A poem was published for the first time this week, and had wide, curious coverage.
If that sounds unusual, it’s probably because it wasn’t by a poet, and wasn’t by anyone alive. Winston Churchill was a talented and able writer with a notable relish for words. Still, surprisingly, there are not many known poems by him – there is one entitled “Influenza” from his schooldays and a few impromptu back-of-a-postcard compositions: “Only one thing lacks these banks of green—/The Pussy Cat who is their Queen...”
The poem just unearthed, entitled “Our Modern Watchwords”, is a little more substantial. Written in 1899 or 1900, it shows the strong influence of Kipling’s famous “Recessional” of 1897, but has some distinct touches of its own: “The silence of a mighty fleet/Portends the tumult yet to be./The tables of the evening meal/Are spread amid the great machines.”
It’s interesting to see a military and political figure not only writing poetry, but writing poetry in a vein influenced by very current poetic style. Trying to think of an equivalent today is challenging. It isn’t that poetry has gone away. In fact, people reach, more than ever, for poetry at elevated moments of their lives, and it is not uncommon for them to write heartfelt rhymes to read out at memorial services or even weddings. What would be very unusual would be to write a poem in the style a famous poet was using two or three years ago, as Churchill did.
There are many charming personal poems preserved on the internet, written for people’s boyfriends: certainly cherished by the recipients, but not ones that have needed much influence from poetry written in the past 100 years. One amateur bard writes: “I smile when you hold me./And as you kiss my virgin lips,/My heart, it seems to flutter./And when you hold my hand so terribly shaky are my hips.” Poetry, as a professional endeavour, seems to have grown remote from what people want to achieve with it. If a politician or a serving officer, these days, wrote a poem, as they are quite likely to, it would be truly astonishing to see them writing in the style of George Szirtes.
This is a shame, because, in fact, poetry these days is often entertaining and accessible. The separation between ordinary people, and even many of the professional classes, and poetry must be regretted. This is not the case in many foreign cultures. There is a saying about Bengalis: “One Bengali, a poet: two Bengalis, a film society: three Bengalis, a political party.” That is certainly true from my experience. Half my Bengali in-laws are bankers, lawyers or university professors, but also write poetry, either for their own private pleasure, or for publication, and see nothing so very remarkable in it.
Elsewhere, the Tunisian opposition leader Chokri Belaid, assassinated this week, was a well-respected poet. In America, too, there is a place for poetry in public life that goes beyond our own laureate in prominence. The quality of the poetry produced on public occasions in America might, you would have thought, have acted as encouragement to the professional classes. Richard Blanco’s inaugural poem for President Obama this January was quite a reasonable effort. But surely quite a lot of lawmakers, listening to Maya Angelou’s poem for President Clinton’s first inauguration must have thought, not without justice, “I could do that”: “Lift up your hearts/Each new hour holds new chances/For new beginnings.”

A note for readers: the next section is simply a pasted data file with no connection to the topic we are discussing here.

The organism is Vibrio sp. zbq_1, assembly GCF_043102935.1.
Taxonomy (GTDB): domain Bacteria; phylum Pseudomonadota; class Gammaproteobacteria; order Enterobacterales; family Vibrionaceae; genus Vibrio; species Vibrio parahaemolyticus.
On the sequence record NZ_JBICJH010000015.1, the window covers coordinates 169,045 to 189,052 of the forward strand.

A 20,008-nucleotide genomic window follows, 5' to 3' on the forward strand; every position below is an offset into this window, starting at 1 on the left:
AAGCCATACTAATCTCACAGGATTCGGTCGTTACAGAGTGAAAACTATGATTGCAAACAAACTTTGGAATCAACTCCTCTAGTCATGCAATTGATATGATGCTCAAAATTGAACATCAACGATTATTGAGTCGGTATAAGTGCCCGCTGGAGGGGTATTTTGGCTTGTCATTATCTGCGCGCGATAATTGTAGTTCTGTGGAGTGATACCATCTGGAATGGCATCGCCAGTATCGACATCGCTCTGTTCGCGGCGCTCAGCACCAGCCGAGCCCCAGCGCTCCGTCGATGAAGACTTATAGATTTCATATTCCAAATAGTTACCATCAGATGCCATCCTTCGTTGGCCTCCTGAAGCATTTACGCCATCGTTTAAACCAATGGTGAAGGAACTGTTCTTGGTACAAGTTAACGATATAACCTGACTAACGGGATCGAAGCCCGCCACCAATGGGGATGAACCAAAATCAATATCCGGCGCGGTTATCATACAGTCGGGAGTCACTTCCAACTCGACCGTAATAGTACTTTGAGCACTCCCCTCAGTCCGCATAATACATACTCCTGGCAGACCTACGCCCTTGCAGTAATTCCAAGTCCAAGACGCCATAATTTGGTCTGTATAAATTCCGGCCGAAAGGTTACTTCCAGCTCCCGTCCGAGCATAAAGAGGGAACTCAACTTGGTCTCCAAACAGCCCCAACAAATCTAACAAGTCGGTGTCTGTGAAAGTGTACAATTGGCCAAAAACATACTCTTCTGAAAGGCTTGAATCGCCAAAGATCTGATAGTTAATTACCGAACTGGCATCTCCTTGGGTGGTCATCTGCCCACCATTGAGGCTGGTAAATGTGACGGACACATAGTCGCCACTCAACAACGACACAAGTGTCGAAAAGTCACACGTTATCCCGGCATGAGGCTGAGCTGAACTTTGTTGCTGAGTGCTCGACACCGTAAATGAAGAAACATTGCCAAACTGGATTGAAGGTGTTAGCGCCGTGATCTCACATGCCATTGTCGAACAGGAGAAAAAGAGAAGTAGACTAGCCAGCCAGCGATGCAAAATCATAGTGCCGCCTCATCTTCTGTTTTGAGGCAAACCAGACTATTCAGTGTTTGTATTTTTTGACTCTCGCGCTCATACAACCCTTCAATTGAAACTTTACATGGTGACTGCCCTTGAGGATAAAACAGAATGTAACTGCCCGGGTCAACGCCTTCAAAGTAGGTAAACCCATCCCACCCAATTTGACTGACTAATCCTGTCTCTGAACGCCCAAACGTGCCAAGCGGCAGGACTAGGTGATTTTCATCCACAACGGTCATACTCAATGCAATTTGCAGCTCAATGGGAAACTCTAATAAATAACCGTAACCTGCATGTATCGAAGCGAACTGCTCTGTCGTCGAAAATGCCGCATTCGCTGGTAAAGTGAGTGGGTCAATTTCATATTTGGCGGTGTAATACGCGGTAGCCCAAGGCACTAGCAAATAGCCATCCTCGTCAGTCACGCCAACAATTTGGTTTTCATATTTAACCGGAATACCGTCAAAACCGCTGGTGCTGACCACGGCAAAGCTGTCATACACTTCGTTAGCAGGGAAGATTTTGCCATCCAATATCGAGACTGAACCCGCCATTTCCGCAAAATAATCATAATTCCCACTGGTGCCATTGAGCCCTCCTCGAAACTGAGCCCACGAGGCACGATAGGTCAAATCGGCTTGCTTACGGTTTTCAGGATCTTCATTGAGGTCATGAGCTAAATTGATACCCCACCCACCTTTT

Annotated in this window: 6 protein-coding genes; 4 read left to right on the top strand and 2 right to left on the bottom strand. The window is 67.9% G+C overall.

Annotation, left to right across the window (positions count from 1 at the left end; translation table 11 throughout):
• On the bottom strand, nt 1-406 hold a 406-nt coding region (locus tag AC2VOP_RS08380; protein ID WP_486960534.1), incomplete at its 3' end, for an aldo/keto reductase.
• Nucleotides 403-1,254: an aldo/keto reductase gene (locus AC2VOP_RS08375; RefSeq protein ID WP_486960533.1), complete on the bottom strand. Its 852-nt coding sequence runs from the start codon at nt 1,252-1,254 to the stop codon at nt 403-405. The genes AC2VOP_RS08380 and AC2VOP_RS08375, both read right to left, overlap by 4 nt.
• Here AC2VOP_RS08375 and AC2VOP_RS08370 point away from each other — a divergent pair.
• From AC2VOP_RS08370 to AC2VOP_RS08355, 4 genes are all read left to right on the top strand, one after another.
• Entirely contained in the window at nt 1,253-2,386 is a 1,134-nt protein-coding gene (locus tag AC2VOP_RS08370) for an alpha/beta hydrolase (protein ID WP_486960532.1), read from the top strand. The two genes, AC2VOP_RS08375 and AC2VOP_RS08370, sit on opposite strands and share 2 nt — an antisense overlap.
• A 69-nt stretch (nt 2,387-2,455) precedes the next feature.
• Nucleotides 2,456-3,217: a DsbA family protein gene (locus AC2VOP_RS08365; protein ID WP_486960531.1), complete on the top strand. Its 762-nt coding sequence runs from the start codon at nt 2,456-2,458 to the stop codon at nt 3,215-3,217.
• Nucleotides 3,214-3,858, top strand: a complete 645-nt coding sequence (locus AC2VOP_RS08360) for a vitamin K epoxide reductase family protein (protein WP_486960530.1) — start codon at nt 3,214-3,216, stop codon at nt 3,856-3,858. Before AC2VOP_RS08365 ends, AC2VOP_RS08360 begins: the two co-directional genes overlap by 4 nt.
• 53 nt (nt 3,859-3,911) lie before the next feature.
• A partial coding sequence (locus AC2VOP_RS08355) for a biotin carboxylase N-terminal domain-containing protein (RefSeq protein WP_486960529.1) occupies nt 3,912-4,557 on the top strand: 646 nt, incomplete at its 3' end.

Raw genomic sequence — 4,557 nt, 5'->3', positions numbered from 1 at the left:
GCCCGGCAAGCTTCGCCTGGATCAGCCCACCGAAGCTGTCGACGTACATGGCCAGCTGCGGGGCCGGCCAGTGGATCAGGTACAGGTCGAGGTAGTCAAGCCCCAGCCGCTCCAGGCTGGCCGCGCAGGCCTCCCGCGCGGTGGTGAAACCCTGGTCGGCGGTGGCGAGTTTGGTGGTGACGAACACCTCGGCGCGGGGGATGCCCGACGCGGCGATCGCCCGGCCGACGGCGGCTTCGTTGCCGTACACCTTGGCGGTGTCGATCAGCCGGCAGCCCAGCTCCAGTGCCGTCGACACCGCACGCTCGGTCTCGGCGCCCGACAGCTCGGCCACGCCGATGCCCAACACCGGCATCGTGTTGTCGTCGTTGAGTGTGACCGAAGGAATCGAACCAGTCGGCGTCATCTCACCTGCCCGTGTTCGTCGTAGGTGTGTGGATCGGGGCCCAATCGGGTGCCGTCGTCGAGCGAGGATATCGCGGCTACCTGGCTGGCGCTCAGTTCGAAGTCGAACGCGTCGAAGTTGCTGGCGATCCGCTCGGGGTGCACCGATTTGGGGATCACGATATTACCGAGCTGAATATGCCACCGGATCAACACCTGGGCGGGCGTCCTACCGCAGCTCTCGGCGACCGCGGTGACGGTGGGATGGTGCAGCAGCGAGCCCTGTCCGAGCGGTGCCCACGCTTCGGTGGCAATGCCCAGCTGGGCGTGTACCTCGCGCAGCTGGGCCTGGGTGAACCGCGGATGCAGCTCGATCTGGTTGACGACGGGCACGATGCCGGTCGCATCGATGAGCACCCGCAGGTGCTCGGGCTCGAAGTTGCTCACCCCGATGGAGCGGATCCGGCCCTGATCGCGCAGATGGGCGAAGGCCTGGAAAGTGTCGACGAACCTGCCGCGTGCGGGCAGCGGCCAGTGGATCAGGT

Surely there are politicians today who are up to that undemanding level. I can’t help thinking, either, that among the 650 members of the Commons and 760 of the Lords, there would be one or two who would contribute to the public good much more effectively by writing poetry, even poetry as rudimentary as Ms Angelou’s, than by going around pontificating on global crises and the important lessons to be learnt after one crisis or another. After all, it wouldn’t be necessary, like Churchill, to attempt to imitate anything challenging, like Kipling.
Horse lasagne just needs a good ad campaign
A great deal of panic is being fomented by the discovery that Findus “beef” lasagne was, in fact, made up of anything up to 100 per cent horse meat. Nobody can show that anyone was harmed in any way by eating the horse meat. I’ve given it a great deal of thought, and have come to the conclusion that I personally would be a great deal likelier to eat ready-made Findus lasagne if it had been announced as being made out of horse in the first place. Out of curiosity, you understand.
Back when I was a student, the late-night streets of Oxford were paved with villainous vans selling what were known as Deathburgers. The most celebrated was one with The House of Fritzi painted on the side, staffed by a foul-tempered transvestite. Our assumption that the Deathburgers were more likely to be horse than cow was only interrupted by the belief that some vans operated directly out of the John Radcliffe hospital morgue. Still, nobody died from eating one – or hardly anyone, I dare say.
Since then I’ve eaten any number of things that would make front-page news if they were found in Findus lasagne. Last week, it was a woodcock, a bird whose bowels may be eaten, since the bird defecates forcefully on take-off. Once in Vicenza, I didn’t recognise a word on a menu: “Pony,” the waitress said, encouragingly. Even here, you can easily buy sausages openly made out of donkey in Clapham, and very good they are, too. All in all, the problem with Findus’s lasagne di cavallo could have been overcome with honest labelling, and a really well-constructed PR campaign.